The Graduate School of Management offered Katrina Dickinson flexibility when she needed it most.
Dickinson, a graduate student in the Master of Science in Accounting Analytics program who majored in comparative religious studies as an undergraduate at Occidental College, goes home to her two children when classes are over for the day.
“During the normal spring and fall schedule, I am dropping my son off at day care and going straight to campus,” she says. “I have one or two classes every day, and I’m studying most of the day along with managing the kids’ various appointments.”
Marquette Business’ master’s degree offerings are designed for students like Dickinson, who have family obligations, full-time jobs or both to contend with alongside their studies. The accounting programs include daytime and online classes; all other Graduate School of Management programs offer evening and online or fully asynchronous online courses.
“I was pleasantly surprised by the amount of support I get from an advising perspective around flexibility and the structure and calendar of my coursework,” Dickinson says. “Marquette has a great reputation, so I was expecting it to be a great experience and it is.”
“Within the Graduate School of Management, one of our biggest priorities is to make master’s degree and certificate programs as accessible as possible,” says Karen Rinehart, assistant dean of graduate programs. “Most graduate business students are combining studies with other responsibilities and opportunities, such as their careers and families. By offering a variety of class formats, including online, campus and blended courses, students can pursue a world-class education that fits alongside work and personal schedules.”
U.S. News and World Report ranks several of these flexible programs highly. Marquette’s part-time MBA is ranked 53rd in the nation, up 10 spots from the previous year. The Executive MBA program is ranked in the top 30 nationally and is the only ranked program in Wisconsin. The strength of the MBA elective options is recognized in the U.S. News specialty rankings: accounting, business analytics, supply chain management and finance all rank among the national top 50. The master’s in supply chain management program ranks as the 17th best in the country, according to Gartner’s most recent rankings in 2022.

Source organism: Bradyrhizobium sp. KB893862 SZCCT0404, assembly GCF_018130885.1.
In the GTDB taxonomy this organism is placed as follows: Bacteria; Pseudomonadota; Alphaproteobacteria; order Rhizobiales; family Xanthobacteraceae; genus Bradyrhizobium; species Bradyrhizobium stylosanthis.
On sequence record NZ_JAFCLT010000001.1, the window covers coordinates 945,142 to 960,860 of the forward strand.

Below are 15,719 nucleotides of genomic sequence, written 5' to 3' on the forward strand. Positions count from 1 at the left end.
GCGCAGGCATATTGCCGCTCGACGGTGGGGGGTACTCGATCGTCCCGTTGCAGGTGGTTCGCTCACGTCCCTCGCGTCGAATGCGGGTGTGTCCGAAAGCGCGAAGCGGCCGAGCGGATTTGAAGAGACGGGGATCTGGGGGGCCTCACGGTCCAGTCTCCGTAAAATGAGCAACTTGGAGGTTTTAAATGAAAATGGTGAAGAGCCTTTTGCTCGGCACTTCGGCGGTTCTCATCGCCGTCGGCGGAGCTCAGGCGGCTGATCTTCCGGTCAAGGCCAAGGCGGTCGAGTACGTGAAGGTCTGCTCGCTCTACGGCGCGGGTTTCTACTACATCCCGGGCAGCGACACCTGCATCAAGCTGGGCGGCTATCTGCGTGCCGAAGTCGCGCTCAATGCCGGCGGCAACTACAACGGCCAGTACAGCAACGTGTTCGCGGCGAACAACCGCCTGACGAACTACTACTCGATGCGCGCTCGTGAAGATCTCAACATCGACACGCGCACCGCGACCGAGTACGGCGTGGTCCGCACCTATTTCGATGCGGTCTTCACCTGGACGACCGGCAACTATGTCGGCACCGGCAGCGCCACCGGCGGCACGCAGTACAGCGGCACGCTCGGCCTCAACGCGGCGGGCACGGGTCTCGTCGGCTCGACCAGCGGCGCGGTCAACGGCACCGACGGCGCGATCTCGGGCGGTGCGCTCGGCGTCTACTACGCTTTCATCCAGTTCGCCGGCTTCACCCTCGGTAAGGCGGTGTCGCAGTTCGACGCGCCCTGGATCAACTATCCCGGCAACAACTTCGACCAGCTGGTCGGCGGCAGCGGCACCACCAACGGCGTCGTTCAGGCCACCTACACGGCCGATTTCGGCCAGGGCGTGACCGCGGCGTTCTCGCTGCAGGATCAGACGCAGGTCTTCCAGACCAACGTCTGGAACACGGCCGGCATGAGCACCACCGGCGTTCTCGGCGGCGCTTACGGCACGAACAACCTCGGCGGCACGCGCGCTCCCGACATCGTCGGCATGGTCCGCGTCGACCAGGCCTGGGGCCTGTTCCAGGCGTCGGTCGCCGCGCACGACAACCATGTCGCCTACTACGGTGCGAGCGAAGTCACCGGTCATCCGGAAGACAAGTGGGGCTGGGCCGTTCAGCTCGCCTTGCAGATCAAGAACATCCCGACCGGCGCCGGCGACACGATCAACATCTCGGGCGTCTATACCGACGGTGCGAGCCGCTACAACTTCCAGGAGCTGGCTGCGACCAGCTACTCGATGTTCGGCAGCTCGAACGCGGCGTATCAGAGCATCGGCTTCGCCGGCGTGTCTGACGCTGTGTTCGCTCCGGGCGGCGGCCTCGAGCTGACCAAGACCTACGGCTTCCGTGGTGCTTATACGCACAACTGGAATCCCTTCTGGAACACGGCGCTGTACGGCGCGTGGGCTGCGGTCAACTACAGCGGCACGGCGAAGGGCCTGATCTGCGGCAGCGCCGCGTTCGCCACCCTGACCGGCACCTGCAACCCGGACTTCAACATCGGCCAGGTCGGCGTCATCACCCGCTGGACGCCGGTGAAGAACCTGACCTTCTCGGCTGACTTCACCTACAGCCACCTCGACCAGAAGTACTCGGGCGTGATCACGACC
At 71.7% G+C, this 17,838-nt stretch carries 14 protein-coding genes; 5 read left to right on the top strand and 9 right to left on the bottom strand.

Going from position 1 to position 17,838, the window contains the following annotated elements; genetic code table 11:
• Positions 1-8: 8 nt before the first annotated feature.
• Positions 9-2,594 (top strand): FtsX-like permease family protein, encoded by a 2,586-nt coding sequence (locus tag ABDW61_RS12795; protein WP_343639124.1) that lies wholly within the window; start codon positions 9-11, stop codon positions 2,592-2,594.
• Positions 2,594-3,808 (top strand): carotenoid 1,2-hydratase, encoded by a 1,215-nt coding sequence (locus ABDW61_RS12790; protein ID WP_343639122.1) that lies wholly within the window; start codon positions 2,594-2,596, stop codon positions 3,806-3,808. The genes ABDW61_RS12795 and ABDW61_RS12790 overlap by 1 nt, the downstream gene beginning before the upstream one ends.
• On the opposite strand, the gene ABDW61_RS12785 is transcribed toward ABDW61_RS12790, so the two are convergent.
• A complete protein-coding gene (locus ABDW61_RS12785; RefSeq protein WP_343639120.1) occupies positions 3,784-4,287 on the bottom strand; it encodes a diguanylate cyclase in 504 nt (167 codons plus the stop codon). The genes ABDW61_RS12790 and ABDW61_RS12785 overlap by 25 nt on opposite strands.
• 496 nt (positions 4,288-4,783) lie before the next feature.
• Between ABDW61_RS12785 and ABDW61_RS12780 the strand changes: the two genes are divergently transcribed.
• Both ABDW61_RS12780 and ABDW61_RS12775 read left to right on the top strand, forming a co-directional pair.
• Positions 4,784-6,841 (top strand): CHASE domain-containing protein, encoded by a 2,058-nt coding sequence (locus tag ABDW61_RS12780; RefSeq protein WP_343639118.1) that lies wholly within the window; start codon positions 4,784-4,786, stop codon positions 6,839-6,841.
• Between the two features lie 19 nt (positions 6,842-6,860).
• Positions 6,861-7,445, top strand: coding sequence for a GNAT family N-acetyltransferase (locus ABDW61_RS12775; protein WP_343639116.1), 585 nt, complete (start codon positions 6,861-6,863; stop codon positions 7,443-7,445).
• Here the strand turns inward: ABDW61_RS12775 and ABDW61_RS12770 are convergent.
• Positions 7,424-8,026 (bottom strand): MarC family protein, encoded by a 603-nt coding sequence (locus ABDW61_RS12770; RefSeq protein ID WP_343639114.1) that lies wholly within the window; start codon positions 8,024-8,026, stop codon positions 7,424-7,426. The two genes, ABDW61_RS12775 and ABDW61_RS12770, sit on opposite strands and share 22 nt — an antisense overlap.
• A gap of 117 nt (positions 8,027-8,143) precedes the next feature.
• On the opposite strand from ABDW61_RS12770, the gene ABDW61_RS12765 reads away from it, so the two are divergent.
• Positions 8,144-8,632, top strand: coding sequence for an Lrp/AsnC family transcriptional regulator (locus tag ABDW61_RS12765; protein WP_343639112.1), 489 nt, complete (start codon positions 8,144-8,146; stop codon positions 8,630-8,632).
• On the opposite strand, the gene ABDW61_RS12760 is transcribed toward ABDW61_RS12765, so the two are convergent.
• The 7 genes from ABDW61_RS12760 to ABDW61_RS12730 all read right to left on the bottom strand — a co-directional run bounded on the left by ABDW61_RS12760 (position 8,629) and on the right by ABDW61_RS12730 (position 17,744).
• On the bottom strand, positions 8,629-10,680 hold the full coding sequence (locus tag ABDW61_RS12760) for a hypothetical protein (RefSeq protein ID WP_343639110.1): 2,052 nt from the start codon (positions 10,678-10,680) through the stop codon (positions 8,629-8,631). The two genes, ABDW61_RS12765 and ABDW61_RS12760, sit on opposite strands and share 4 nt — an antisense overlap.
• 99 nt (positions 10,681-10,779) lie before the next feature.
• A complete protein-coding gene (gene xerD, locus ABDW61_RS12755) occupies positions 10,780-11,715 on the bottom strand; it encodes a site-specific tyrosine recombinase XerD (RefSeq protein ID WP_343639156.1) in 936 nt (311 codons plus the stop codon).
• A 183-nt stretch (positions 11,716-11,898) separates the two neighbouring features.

Living near Marquette could not have worked better for Dickinson, who held different managerial positions until moving to Milwaukee in 2012 for the same type of career opportunity at Milwaukee Lawn Sprinkler Corp. As she gained more experience, Dickinson took on more responsibility, eventually shifting into a human resources role administering payroll and accounts receivable, among other facets of the business.
Dickinson quickly realized two things: she was happy working with numbers, and she would need a master’s degree to advance further.
“One of the big reasons I picked Marquette is because it was important to learn analytics, and some of the other colleges I was considering only had a single analytics course,” Dickinson says. “Marquette offers a full degree in it.”
Dickinson is a full-time student by credit hours, having quit her job to pursue the degree. However, Dickinson’s accounting analytics classes are partially online and asynchronous, allowing her to tend to her son, Jack, and her daughter, Isabel. Dickinson treats the degree like a flexibly scheduled full-time job during the week, working from approximately nine in the morning to five at night, which leaves weekends and evenings open for family time.
“I’m pretty intensive with it,” Dickinson says. “But on the weekends, I barely touch it. This degree is very friendly to child-care needs; I take care of my kids when I’m not in classes or on campus. Most of the work gets done when they’re in day care.”
“Graduate School of Management course schedules align with busy life schedules,” Rinehart says. “Evening classes with campus or online meeting times are held once per week from Monday to Thursday. Asynchronous courses tend to have weekly deliverables, enabling students to balance learning and assignment deadlines with other commitments.”
Accounting analytics takes only a year-and-a-half to complete on a full-time basis. Dickinson, who earned high marks in her first few months of classes, hopes to graduate in 2024 and get her certified public accountant license. She wants to find a company that will allow her to work a flexible schedule, like the one she currently has at Marquette.
For the time being, Dickinson and the Graduate School of Management’s hundreds of other students will continue toward their Marquette degrees, working at their own pace to graduate and grow professionally.
“This is a program for people who are independent and who want the flexibility to do what they need to do,” Dickinson says.